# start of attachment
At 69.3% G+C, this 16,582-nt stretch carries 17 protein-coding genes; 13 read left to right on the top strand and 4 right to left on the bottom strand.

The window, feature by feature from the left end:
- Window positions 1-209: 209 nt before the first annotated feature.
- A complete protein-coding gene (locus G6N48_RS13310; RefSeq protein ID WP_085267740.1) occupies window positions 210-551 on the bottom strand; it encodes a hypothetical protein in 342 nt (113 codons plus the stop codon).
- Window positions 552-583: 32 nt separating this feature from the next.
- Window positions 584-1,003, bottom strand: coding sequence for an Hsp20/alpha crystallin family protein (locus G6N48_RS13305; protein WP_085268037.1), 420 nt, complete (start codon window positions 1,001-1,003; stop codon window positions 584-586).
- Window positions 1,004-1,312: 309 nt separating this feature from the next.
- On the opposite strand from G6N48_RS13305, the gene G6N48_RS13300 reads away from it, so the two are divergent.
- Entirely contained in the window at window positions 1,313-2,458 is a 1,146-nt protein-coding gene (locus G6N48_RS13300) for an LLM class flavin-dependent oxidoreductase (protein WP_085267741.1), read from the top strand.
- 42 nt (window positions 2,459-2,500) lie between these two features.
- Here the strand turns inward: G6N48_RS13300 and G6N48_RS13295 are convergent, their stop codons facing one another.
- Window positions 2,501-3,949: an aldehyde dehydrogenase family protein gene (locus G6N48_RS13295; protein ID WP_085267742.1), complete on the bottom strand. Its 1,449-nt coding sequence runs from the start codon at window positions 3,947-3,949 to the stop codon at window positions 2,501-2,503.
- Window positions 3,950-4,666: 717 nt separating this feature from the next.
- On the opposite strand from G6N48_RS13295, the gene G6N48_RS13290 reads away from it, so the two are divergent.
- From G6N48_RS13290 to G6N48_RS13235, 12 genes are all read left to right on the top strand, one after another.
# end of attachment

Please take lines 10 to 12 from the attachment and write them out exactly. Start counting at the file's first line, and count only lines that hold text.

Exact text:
- 42 nt (window positions 2,459-2,500) lie between these two features.
- Here the strand turns inward: G6N48_RS13300 and G6N48_RS13295 are convergent, their stop codons facing one another.
- Window positions 2,501-3,949: an aldehyde dehydrogenase family protein gene (locus G6N48_RS13295; protein ID WP_085267742.1), complete on the bottom strand. Its 1,449-nt coding sequence runs from the start codon at window positions 3,947-3,949 to the stop codon at window positions 2,501-2,503.